But now we’re getting more concrete. It was Jacob, a specific person, who brought them there, for his own reasons.
Since Jacob, presumably, is just a person, not a god, we have now left the realm of abstract faith. Perhaps God or fate or destiny may work in mysterious ways that humans cannot fully understand, but Jacob’s reasons can and will be explained.
Because the reasons originate from within the mind of a specific person, the explanations will be concrete and non-mystical — the type of explanations that even a man of science can accept.
And, in fact, Jack is looking at Jacob and his reasons with a scientist’s eye, drawing a link between cause and effect: “I’m willing to bet you,” Jack says, “that if Jacob went to that trouble, [then] he brought me to this island for a reason.”
In the lighthouse, Jack observed evidence that showed him that Jacob had been watching him since he was a child. From that, Jack infers an explanation: That Jacob must have had a reason to bring him to the Island. It’s a logical and rational inference — and a testable hypothesis.
Jack tests it by lighting the fuse on the dynamite. The flame fizzles out. The hypothesis is confirmed.
“For a reason” has become a mystery that will be solved not by faith, but by science.
In honor of the Ben-centric episode Dr. Linus coming up tonight, I wanted to take another look at this clip from The Substitute.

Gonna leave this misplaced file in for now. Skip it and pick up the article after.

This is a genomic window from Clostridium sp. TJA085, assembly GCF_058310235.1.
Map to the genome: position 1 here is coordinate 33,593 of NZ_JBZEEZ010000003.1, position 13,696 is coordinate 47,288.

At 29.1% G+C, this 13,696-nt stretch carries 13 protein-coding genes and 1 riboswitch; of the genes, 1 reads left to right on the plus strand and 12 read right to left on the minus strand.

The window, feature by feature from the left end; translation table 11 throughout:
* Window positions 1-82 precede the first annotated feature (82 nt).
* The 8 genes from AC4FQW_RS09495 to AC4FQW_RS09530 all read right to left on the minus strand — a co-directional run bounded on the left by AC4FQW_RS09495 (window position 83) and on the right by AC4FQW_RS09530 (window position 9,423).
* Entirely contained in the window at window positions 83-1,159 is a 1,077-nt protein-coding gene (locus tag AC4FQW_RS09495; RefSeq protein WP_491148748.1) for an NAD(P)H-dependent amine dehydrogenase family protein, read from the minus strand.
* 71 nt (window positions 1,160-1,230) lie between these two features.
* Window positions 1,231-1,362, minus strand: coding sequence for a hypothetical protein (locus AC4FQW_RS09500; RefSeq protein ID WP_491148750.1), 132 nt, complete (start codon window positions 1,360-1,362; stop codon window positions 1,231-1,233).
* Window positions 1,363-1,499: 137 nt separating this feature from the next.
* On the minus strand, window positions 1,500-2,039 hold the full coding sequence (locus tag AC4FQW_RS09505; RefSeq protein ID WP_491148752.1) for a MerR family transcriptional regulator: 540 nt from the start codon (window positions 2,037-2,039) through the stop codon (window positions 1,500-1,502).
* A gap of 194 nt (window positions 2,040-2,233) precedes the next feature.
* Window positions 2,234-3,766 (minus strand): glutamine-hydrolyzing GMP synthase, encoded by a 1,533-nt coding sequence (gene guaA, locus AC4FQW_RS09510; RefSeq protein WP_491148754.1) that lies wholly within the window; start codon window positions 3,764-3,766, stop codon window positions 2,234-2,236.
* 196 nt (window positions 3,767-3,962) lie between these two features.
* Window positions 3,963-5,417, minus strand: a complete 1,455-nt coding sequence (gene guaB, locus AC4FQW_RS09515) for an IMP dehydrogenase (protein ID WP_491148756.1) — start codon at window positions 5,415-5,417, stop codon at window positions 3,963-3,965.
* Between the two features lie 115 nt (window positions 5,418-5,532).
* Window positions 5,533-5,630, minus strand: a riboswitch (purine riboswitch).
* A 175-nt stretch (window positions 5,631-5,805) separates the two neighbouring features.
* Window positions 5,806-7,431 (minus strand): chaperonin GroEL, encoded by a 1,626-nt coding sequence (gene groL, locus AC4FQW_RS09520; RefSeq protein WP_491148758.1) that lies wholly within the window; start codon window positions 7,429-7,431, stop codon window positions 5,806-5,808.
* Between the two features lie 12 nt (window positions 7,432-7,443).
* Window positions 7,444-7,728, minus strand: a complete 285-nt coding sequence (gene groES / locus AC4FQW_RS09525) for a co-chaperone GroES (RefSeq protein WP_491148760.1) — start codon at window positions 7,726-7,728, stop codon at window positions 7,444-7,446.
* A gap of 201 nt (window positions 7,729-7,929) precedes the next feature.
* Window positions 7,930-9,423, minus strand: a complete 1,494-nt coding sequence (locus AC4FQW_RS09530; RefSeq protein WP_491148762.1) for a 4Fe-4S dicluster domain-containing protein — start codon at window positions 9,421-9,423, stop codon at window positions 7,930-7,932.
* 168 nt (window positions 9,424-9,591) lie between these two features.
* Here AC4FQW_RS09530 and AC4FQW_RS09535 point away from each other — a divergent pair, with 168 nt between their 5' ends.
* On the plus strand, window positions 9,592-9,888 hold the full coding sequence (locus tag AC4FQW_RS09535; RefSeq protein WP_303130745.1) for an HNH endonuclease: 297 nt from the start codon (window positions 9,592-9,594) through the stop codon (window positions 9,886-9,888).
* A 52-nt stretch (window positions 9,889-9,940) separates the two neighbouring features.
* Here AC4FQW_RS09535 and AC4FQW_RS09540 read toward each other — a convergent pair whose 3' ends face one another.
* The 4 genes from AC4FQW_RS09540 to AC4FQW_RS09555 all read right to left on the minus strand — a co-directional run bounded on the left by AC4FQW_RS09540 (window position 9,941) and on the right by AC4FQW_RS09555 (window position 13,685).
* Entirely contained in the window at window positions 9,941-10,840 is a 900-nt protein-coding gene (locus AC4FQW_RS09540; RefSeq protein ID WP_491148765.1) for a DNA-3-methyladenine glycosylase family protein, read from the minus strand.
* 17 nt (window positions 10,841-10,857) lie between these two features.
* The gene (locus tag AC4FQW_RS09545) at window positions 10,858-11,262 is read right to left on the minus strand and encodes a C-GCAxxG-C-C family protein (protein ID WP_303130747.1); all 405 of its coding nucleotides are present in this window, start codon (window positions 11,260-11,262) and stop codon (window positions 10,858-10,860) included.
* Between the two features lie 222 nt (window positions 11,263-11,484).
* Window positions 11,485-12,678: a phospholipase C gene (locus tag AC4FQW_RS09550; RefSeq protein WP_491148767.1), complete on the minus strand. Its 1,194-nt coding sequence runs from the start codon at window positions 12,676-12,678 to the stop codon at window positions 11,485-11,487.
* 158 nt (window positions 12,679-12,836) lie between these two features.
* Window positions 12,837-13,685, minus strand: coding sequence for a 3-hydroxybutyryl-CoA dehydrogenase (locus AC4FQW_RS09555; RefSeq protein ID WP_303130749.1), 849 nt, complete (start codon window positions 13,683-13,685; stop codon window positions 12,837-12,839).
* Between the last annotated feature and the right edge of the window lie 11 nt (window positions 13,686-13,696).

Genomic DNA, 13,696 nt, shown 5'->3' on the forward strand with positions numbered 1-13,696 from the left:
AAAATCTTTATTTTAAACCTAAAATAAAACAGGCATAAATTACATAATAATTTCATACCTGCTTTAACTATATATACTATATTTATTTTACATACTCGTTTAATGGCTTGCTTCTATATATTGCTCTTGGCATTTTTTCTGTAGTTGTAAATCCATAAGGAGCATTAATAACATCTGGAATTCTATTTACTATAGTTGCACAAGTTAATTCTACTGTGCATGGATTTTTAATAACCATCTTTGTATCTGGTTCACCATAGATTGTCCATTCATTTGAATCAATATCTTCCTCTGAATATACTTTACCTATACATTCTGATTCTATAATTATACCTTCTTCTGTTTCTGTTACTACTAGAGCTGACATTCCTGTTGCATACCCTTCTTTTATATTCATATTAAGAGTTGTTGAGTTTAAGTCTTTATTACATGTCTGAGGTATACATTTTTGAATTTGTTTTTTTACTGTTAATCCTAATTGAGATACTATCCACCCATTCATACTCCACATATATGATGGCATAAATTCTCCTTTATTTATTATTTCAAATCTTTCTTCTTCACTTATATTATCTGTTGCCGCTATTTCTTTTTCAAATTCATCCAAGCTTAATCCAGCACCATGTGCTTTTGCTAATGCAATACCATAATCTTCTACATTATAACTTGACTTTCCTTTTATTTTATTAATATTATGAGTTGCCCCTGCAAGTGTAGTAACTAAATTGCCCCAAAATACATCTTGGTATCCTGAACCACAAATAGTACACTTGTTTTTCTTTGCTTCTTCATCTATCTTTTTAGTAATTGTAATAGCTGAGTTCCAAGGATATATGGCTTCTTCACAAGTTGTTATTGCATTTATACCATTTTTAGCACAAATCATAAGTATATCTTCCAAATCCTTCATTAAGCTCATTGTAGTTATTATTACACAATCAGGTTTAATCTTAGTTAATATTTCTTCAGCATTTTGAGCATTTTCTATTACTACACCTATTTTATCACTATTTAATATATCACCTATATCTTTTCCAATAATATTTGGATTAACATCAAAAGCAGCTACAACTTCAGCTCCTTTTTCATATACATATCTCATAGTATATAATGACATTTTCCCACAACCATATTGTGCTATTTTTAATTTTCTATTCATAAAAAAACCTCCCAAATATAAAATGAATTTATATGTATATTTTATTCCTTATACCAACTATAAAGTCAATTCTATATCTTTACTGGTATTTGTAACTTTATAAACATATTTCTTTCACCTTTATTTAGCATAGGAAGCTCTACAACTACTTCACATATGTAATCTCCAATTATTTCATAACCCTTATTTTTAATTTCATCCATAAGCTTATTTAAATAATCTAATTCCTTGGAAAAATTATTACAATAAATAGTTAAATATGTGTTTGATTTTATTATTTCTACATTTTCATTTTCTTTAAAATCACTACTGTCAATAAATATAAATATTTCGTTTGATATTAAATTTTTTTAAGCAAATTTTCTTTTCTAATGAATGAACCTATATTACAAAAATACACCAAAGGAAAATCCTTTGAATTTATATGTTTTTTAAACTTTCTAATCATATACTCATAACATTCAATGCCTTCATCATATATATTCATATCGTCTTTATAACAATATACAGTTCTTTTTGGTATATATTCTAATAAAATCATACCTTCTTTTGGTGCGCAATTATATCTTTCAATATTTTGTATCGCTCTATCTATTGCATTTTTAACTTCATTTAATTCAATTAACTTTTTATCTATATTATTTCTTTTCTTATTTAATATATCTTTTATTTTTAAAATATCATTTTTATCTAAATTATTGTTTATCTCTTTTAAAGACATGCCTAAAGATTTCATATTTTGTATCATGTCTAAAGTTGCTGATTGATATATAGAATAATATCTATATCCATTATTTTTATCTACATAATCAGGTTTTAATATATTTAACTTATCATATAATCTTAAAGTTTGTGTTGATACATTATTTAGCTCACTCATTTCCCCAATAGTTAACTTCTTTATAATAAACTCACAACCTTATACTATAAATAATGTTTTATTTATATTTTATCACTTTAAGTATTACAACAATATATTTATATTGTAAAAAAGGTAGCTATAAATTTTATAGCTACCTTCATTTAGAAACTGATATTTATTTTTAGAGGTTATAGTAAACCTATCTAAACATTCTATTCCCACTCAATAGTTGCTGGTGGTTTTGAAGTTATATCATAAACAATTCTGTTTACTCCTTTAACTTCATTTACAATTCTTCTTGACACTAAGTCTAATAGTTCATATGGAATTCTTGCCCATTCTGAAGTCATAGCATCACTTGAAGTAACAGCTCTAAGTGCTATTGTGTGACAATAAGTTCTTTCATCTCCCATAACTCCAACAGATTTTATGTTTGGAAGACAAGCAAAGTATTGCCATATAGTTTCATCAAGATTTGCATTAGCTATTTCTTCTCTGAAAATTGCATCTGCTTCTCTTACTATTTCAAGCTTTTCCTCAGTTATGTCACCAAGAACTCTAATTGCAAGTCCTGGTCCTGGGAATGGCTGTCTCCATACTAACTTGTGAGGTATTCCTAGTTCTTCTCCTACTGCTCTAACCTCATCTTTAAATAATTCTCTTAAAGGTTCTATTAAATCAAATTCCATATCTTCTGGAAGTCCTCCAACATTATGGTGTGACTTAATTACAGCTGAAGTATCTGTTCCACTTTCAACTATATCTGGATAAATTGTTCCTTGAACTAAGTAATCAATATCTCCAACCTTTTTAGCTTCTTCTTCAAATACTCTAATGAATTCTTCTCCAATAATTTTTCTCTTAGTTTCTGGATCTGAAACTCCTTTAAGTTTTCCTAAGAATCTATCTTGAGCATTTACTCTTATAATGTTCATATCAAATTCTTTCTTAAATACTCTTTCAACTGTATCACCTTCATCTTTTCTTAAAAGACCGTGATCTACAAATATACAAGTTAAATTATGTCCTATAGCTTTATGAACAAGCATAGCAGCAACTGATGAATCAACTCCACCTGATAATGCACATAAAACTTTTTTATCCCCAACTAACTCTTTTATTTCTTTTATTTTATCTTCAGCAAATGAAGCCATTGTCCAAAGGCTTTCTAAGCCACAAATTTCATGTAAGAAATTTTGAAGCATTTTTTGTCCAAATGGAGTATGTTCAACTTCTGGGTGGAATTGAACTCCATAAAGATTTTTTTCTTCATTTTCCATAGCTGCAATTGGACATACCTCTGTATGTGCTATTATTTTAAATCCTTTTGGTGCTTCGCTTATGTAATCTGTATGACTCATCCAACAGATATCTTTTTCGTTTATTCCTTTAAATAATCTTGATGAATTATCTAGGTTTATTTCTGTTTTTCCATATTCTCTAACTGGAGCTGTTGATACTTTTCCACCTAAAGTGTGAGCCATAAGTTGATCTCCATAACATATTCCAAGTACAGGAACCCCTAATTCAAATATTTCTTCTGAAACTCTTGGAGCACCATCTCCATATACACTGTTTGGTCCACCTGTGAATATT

Starting at 0:52, we see Sideways Ben, wearing a sweater vest, in the teacher’s lounge, fussing over the coffeepot, saying:
How many times do we have to go over this. If you have the last cup of coffee, you remove the filter, and throw it away. Fear not, I will make a fresh pot
"If you have the last cup of coffee ... "
Every office, every workplace has someone like this. Here, in this sideways school, Ben is that guy. Michael Emerson’s inflection is perfect. I think everyone who has ever worked anywhere that had a communal coffeepot must feel at least a twinge of recognition.
What I love about this scene:
— It’s so real, such a part of everyday life, yet something that doesn’t often get portrayed in a drama, especially not a drama tackling such big issues as good versus evil, free will versus destiny, and faith versus reason.
— Michael Emerson is an acting god. To go from the terrifying Henry Gale of Season 2, to the prissy sweater-vest guy in this clip — and to make each one absolutely 100% convincing — is sheer genius.
— Sideways Ben and Sideways Locke seem to have an instant rapport, a mutual respect. Very interesting.
"Tea? Now there's a gentleman's drink."
I also wonder what this scene tells us about the sideways world.
We’ve seen some of the sideways characters get what they want or need: Locke gets Helen, a good future, a sense of humor about his plight, and a healthy sense of boundaries. Hurley gets good luck. Kate gets away. But the sideways world isn’t a Disnified land where all dreams come true. Sayid gets to be with Nadia, but only on the fringes of her life. And everyone still seems to be controlled by their character. Hurley is still warm-hearted, but Sayid is still violent.
What does it mean, then, that Ben, the larger-than-life arch-villain in the Island world, here seems so ordinary? What did Jacob do (if it was, in fact, Jacob who did it) to transform this Milquetoast into a cool killer?
Or is Ben not quite as ordinary as he seems here? That’s a possibility. Maybe we’ll find out more about that tonight, in Dr. Linus.